Building Fire Safety Risks: 5 steps from Negligence to Management

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The nature of Building Fire Safety risks is changing across the world. It’s getting unexpected and their effects are becoming more profound. Risks need to be taken more seriously. Here is how to do it.


uilding Fire Safety related risks pose a requirement of being regularly assessed and understood, particularly for Commercial and High Rise Building Fire Safety risks.

The risk of ‘Fire’ has been ranked fifth, up by three positions from last year’s ranking by India Risk Survey 2017 Report – FICCI & Pinkerton.According to NCRB (National Crime Records Bureau), a total of 18,450 cases of fire accidents were reported in India in 2015, with 1,193 persons injured and 17,700 killed.

The cause-wise analysis of fire accidents concluded that 42.1% of deaths were related to building fire and accidents in residential buildings. After road accidents & drowning, accidental fires cause most unnatural deaths in India..

Most of the High Rise Building Fire Safety related accidents have been reported (Other than residential buildings) in factories, commercial buildings, hospitals and schools. Business leadership is expected to devise fire risk-mitigation strategies in order to create a secure business environment. This strategy should be in line with the overall organizational HIRA Safety. It can be achieved by covering the following milestones:

Milestone 1:

Management attention and ownership towards fire risk

Milestone 2:

Conduct a detailed Building Fire Safety Risk Assessment

Step 1: Building Fire Safety – Identify the hazards

Look for sources of heat, fuel & oxygen which together might lead to a fire.

In the case of building fire safety, one needs to start by identifying the sources of the following:

  • Ignition such as naked flames, electric sparks, heaters or some commercial processes
  • Fuel such as built-up waste, display materials, textiles or overstocked products
  • Oxygen

One should also consider what existing measures are in place to control the building fire safety related hazards.

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Step 2: Building Fire Safety – Identify the people at risk

One shall need to identify anyone who may be affected during any building fire, such as:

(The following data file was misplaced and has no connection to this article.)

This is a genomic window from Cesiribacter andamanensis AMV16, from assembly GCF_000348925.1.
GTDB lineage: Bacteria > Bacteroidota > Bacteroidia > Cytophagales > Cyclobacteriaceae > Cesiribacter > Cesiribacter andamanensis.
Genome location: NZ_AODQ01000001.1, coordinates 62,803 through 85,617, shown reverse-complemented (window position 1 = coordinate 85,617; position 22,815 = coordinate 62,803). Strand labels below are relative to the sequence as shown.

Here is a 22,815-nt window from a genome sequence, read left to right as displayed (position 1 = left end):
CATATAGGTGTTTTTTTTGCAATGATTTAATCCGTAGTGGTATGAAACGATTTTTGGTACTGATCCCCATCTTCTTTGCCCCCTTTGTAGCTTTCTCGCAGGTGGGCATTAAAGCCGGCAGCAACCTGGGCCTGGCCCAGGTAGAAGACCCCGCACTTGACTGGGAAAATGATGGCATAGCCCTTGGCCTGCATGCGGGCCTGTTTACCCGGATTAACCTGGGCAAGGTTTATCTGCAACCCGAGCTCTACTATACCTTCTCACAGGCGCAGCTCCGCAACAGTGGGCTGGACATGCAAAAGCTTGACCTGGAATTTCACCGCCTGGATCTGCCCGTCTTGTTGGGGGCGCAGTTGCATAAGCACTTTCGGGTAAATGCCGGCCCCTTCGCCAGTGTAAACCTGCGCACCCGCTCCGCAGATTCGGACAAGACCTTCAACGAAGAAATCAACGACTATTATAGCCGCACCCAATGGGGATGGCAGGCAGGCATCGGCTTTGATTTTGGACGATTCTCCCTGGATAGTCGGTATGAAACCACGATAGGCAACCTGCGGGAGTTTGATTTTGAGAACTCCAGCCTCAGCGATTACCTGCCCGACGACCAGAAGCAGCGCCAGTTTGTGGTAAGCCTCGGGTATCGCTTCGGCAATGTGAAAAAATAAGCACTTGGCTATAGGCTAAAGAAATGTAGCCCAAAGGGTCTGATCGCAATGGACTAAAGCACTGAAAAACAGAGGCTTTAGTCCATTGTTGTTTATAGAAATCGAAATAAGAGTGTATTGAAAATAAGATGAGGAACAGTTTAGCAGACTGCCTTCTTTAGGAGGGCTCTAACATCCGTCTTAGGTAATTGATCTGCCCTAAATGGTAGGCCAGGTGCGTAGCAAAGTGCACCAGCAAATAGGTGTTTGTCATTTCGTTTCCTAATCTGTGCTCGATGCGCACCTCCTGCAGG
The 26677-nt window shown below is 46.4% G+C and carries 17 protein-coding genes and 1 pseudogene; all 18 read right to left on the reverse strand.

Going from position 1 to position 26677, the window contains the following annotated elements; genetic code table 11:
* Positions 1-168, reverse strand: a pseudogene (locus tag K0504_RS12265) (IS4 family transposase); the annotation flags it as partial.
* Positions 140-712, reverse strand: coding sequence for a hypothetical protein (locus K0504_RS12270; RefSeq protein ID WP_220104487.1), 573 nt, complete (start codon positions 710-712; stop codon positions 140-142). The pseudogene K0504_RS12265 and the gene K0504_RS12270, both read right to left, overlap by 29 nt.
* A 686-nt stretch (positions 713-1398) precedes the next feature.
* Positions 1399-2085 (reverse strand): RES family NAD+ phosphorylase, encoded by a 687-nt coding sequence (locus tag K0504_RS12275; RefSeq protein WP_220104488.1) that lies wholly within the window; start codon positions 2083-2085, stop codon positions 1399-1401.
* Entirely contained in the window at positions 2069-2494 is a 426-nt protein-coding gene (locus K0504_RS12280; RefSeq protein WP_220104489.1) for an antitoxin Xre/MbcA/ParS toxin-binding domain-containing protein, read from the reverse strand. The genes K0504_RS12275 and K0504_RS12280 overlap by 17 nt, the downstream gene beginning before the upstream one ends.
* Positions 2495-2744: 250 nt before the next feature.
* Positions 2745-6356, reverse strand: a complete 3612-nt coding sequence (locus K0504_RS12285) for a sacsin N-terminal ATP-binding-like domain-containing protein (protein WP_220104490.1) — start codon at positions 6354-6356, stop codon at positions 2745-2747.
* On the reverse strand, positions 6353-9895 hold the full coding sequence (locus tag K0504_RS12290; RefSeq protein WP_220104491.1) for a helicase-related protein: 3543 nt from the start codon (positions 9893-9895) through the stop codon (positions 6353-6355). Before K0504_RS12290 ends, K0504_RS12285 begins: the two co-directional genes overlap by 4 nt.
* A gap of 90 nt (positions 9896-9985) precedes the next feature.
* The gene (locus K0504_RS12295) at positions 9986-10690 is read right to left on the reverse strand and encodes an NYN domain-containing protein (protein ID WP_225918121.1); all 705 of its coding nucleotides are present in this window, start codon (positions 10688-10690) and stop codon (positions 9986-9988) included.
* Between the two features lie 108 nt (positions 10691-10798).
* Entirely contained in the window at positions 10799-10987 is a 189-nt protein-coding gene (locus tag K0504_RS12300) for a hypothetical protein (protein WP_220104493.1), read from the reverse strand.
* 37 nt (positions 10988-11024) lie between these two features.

• People working near to fire hazards
  • People working alone or in isolated areas (i.e. Roof spaces or store rooms)
  • Maintenance staff, contractors, passers-by
  • People present outside normal working hours such as cleaners & security guards
  • Visitors and members of the public
  • Individuals & groups who may be especially at risk, e.g. young or inexperienced workers, people with mobility or sensory impairment, pregnant workers, children or parents with babies, elderly or infirm people etc.


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Step 3: Building Fire Safety – Evaluate, remove, reduce and protect from fire risk

This involves evaluating the level of risk in one’s premises.

  • Risk of a fire occurring

  • Risk to people from fire

Remove or reduce building fire hazards

Remove or reduce the risks to people (building occupancy)

One should remove or reduce any fire hazards within the building, where possible and reduce any risks one has identified. For example:

  • Replace highly flammable materials with less flammable ones
  • Make sure to separate flammable materials from sources of ignition
  • Have a no smoking policy
  • When one has reduced the risks as far as possible, he must assess any risk that is left and decide whether there are any further measures he needs to take to make sure to provide a reasonable level of fire safety. The evaluation of risk will take account of the fire risk assessor’s opinion of the likelihood of fire, the extent of injury that could occur and the number of people who could be affected.

Step 4: Building Fire Safety – Record, plan, instruct, inform & train

It is always good practice to record the significant findings of the Fire Risk Assessment, the steps that one has already taken and those that he plans to take in order to reduce the risk. In many cases, the law requires that the significant findings of the fire risk assessment and details of those persons especially at risk are recorded.

  • Record significant findings and actions are taken to remove/reduce the building fire safety risks

  • Develop and implement an appropriate emergency plan for the building

  • Inform and instruct relevant persons on the actions to be taken in the event of a building fire

  • Deliver training to building employees as well as occupants, particularly those with specific duties

Step 5: Building Fire Safety – Regularly review the fire risk assessment

  • Whenever one has cause to consider it is no longer valid, e.g. after a significant incident or “near miss”
  • In case of a significant change in the workplace, e.g. changes to plant, equipment, processes, or substances used leading to change in fire load, etc.
  • If there has been a significant change in the number, character or needs of persons who use the building fire safety related protective measures
  • The risk assessment should identify a specific range of protective measures that are appropriate for the particular type of building premises and usage of the premises.

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